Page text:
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The Parlour and the Suburb

The Parlour and the Suburb: Domestic Identities, Class, Femininity and Modernity

by Judy Giles

Judy Giles was Reader in Gender and Cultural Criticism, York St John’s College Author affiliation details are correct at time of print publication.

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Berg, 2004
  • DOI:
    10.5040/9781350048911
  • ISBN:
    978-1-3500-4891-1 (online)

    978-1-8597-3796-5 (hardback)

    978-1-8597-3702-6 (paperback)

    978-1-8452-0627-7 (epdf)
  • Edition:
    First edition
  • Place of Publication:
    Oxford
  • Published Online:
    2018
The Parlour and the Suburb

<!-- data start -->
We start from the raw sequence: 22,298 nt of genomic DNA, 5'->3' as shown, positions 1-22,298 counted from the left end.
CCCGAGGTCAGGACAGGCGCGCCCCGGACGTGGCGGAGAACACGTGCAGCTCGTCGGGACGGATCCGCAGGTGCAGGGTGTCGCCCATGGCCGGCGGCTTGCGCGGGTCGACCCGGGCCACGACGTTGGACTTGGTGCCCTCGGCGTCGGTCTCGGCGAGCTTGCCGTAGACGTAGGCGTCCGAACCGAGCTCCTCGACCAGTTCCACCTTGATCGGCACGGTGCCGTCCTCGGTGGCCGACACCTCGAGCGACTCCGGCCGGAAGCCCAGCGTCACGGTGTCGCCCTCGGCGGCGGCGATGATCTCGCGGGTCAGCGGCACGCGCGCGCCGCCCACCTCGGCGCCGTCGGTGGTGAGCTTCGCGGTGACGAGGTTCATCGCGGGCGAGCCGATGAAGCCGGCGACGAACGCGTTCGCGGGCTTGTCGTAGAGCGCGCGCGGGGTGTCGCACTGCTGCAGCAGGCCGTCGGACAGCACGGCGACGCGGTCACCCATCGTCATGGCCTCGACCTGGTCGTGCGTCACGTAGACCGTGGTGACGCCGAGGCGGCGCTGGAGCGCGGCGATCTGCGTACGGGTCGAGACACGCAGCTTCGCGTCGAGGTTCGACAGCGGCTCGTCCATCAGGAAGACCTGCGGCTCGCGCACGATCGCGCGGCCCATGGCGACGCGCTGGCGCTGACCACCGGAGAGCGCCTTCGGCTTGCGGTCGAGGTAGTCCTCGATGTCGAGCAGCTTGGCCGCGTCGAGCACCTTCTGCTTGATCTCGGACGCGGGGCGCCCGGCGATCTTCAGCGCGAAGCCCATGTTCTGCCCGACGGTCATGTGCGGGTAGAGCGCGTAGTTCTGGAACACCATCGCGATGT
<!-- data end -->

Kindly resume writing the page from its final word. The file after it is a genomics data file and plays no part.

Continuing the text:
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The Parlour and the Suburb challenges stereotypes about domesticity with a reevaluation of women’s roles in the ‘private’ sphere. Classic accounts of modernity have generally ignored or marginalized women, relegating them to the private sphere of home, sexuality and personal relationships. This private sphere has been understood as a gendered space in which a non-modern femininity is opposed to the masculine world of politics, economics, urban life and the workplace. The author argues, however, that home and private life have been crucial spaces in which the interrelations of class and gender have been significant in the formation of modern feminine subjectivitiesFocusing on the first half of the twentieth century, The Parlour and the Suburb examines how women experienced and understood the home and private life in light of modernity. It explores the identities and self-definitions that domesticity inscribed and shows how these were central to women’s sense of themselves as ‘modern’ individuals. The book draws on a range of cultural texts and practices to explore aspects of domestic modernity that have received little attention in most accounts of modern subjectivities. Topics covered include suburbia, consumption practices, domestic service and the wartime figure of the housewife. Texts examined include a range of women’s magazines, George Orwell’s Coming up for Air, Betty Friedan’s The Feminine Mystique, BBC Home Service’s ‘Help for Housewives’ and oral history narratives. ‘In this persuasively argued book Giles discusses the highly gendered nature of the concept of modernity which has, to date, marginalized the domestic space and women’s traditional role as ‘homemakers’. ‘Stephanie Spencer, Literature & History’.